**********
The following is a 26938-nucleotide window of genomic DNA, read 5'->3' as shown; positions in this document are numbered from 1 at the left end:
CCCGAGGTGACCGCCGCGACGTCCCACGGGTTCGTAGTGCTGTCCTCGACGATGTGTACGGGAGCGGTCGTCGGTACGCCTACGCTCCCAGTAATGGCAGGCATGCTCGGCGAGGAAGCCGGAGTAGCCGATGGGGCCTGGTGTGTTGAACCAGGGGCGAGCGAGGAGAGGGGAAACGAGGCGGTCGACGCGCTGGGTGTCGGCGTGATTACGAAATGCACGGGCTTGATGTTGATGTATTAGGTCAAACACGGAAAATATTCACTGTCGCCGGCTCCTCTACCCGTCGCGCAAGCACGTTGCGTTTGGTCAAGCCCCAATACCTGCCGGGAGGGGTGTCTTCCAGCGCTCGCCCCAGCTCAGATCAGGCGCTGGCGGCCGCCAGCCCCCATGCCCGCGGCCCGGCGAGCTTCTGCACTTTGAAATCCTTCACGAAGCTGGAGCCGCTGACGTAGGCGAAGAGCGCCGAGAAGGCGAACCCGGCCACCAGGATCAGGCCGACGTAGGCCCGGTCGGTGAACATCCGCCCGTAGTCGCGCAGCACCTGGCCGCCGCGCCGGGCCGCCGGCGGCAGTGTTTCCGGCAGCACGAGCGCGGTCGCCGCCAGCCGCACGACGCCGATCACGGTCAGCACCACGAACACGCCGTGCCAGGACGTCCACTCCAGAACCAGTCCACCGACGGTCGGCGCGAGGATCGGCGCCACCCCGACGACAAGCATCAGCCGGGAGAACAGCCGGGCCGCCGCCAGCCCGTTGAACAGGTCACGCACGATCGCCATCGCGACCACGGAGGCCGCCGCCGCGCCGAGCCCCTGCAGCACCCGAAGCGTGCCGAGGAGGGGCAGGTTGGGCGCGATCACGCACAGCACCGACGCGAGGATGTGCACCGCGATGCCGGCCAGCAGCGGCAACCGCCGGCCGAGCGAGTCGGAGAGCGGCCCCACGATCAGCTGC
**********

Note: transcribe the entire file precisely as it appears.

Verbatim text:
The following is a 26938-nucleotide window of genomic DNA, read 5'->3' as shown; positions in this document are numbered from 1 at the left end:
CCCGAGGTGACCGCCGCGACGTCCCACGGGTTCGTAGTGCTGTCCTCGACGATGTGTACGGGAGCGGTCGTCGGTACGCCTACGCTCCCAGTAATGGCAGGCATGCTCGGCGAGGAAGCCGGAGTAGCCGATGGGGCCTGGTGTGTTGAACCAGGGGCGAGCGAGGAGAGGGGAAACGAGGCGGTCGACGCGCTGGGTGTCGGCGTGATTACGAAATGCACGGGCTTGATGTTGATGTATTAGGTCAAACACGGAAAATATTCACTGTCGCCGGCTCCTCTACCCGTCGCGCAAGCACGTTGCGTTTGGTCAAGCCCCAATACCTGCCGGGAGGGGTGTCTTCCAGCGCTCGCCCCAGCTCAGATCAGGCGCTGGCGGCCGCCAGCCCCCATGCCCGCGGCCCGGCGAGCTTCTGCACTTTGAAATCCTTCACGAAGCTGGAGCCGCTGACGTAGGCGAAGAGCGCCGAGAAGGCGAACCCGGCCACCAGGATCAGGCCGACGTAGGCCCGGTCGGTGAACATCCGCCCGTAGTCGCGCAGCACCTGGCCGCCGCGCCGGGCCGCCGGCGGCAGTGTTTCCGGCAGCACGAGCGCGGTCGCCGCCAGCCGCACGACGCCGATCACGGTCAGCACCACGAACACGCCGTGCCAGGACGTCCACTCCAGAACCAGTCCACCGACGGTCGGCGCGAGGATCGGCGCCACCCCGACGACAAGCATCAGCCGGGAGAACAGCCGGGCCGCCGCCAGCCCGTTGAACAGGTCACGCACGATCGCCATCGCGACCACGGAGGCCGCCGCCGCGCCGAGCCCCTGCAGCACCCGAAGCGTGCCGAGGAGGGGCAGGTTGGGCGCGATCACGCACAGCACCGACGCGAGGATGTGCACCGCGATGCCGGCCAGCAGCGGCAACCGCCGGCCGAGCGAGTCGGAGAGCGGCCCCACGATCAGCTGC